Also located next to Callendar House is the UNESCO World Heritage Site, the Antonine Wall, a Roman fortification which was built in AD 142 (20 years after Hadrian’s Wall). If you follow the path that leads from the front of the building out to the road, you will see the ditch which ran along the northern side of the wall.
You’ll end your journey today at the Falkirk Wheel. The Falkirk Wheel is a rotating boat lift connecting the Forth and Clyde Canal to the Union Canal. It’s an impressive site- especially when it is lit up at night!
There is an area at the Falkirk Wheel near the small Kelpie statues that is suitable for wild camping, next to the car park. Campervans usually park up here overnight too, so there can be a nice wee camping community here.
Day 4: Falkirk to Kilsyth
Length: 18 kilometres / 11.1 miles
Time: 4-5 hours
Accommodation: Wild camping along the canal next to the The Boathouse (which also provides accommodation).
Amenities: The village of Kilsyth is 1.5 kilometres from the canal and is well-stocked with a Co-op, pharmacy, Lidl supermarket, and much more.
Cool things to see:
- You’ll follow a section of Antonine’s Wall. Also keep an eye out on your OS map for roman fortifications.
Today you’ll join the Forth and Clyde Canal, which you will follow all the way to Kilsyth.
The section on this day is particularly uneventful, and is your last full day of canal walking for this section of the trail.
You’ll finish the trail at the Auchinstarry Marina, which has a large community of friendly people who live in their boats. There are also showers and toilets located here. I wild-camped on the grassy section near the bathrooms.
Day 5: Kilsyth to Milngavie
Length: 21.25 kilometres / 13.2 miles
Time: 5-5.5 hours
Accommodation: West Highland Way Rooms.
Amenities: Milngavie has full facilities (including a leisure centre if you fancy a swim!). It is also the official start of the West Highland Way, so it is well equipped with hiking supplies if you need to restock.
You’ll start off following the canal towpath but partway through the day you will veer off and follow golf courses and farmland to reach Milngavie. Take care to watch for golf balls flying through the air!
Kirkintilloch is a good place to stop for lunch and/or restock; there is a McDonald’s and supermarket located next to each other.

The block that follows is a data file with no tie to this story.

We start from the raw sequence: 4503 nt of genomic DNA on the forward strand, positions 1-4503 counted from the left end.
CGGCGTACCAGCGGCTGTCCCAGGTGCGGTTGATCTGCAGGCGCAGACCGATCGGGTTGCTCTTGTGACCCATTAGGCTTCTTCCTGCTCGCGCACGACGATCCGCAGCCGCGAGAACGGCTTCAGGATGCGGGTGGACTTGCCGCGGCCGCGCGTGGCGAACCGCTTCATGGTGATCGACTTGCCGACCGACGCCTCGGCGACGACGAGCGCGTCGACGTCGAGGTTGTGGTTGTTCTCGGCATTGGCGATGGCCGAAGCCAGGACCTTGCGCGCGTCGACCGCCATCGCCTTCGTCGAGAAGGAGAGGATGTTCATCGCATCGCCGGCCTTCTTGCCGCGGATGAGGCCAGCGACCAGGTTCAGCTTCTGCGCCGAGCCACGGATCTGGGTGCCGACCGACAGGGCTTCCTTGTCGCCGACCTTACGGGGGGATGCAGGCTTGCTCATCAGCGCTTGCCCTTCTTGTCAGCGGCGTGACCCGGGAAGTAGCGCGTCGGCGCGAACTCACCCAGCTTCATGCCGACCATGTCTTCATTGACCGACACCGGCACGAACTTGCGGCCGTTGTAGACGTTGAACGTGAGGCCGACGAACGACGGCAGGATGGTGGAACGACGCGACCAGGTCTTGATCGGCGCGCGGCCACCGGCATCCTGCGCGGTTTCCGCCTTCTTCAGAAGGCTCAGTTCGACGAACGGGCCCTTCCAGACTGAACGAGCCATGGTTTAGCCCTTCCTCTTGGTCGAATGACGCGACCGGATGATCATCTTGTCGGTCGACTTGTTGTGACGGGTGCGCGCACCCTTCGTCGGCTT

There are also some quirky houseboats on the canal as you follow the canal out of Kirkintilloch.
Once you leave the canal towpath, there were a few times I did get lost, as I was following the written directions from Walk Highlands which I didn’t find super clear. I recommend you download the GPX waypoints to ViewRanger so you can find your way more easily.
Stealth camping next to the canal
Day 6: Milngavie to Drymen
Length: 19 kilometres / 11.8 miles
Time: 4-6 hours
Accommodation: Drymen Camping; The Clachan Inn and The Drymen Inn. Book accommodation in advance, as rooms get booked up quickly due to the popularity of the West Highland Way!
Amenities: Drymen has a Spar (small grocery store) and at least three pub/restaurants. The Clachan Inn was established in 1734 and is the oldest licensed pub in Scotland. The Drymen Inn has live music some nights, and is a little more upmarket.
Today you’ll walk the first portion of the West Highland Way, so expect to meet a lot of hikers! The West Highland Way is very popular and as a result there are plenty of amenities along the route, including regular drinking fountains/taps, The Beech Tree Inn (which is also home to a bunch of farm animals!) and an honesty box selling ice blocks and other treats.
Navigating is easy as the trail is well signposted with the West Highland Way symbol.
You’ll realise your fitness is improving on this day, as you pass many walkers starting out their West Highland Way adventure.
If you’re hiking the Scottish National Trail in May, make sure to look out for bluebells which take over the woodland when you first leave Milngavie.
If you intend to stay at the campsite in Drymen, you’ll stop 20 minutes shy of the village. You’ll continue following the road which eventually curves left to reach the village to treat yourself with a warm meal and a dram to celebrate completing the second week of the Scottish National Trail!
Day 7: Drymen (Day off)
Drymen is a great place to spend your day off. I booked 2 nights at the campground here for only £7 per night for a single pitch. The campground also has pods (I’d book these in advance). There are basic showers and toilets here too.
The simplicity of the campsite is great as you’ll want to rest if you plan on continuing on the Scottish National Trail. Make sure you have some reading material with you to pass the time!
The Falkirk Wheel and the mini Kelpies at sunset- an unforgettable experience on week 2 of the Scottish National Trail
While the second week of the Scottish National Trail is a lot easier on your body than the first, the canal walking can get rather tedious, so I recommend you break it up by exploring the incredible history along the trail.
The majority of this hike can be cycled too- and perhaps rather than deviating off the canal to head to Milngavie, it would be better for cyclists to continue to follow it all the way to Glasgow. I plan on cycling this route someday soon!
Part III of my guide on hiking the Scottish National Trail will be available soon, as well as a comphrehensive packing list for long distance hiking in Scotland. Make sure you subscribe to my mailing list to receive an email when these go live.
Are you hiking the Scottish National Trail or another one of the long distance walks in Scotland? Do you have a question? Post a comment below and I’ll answer it for you!
PIN FOR LATER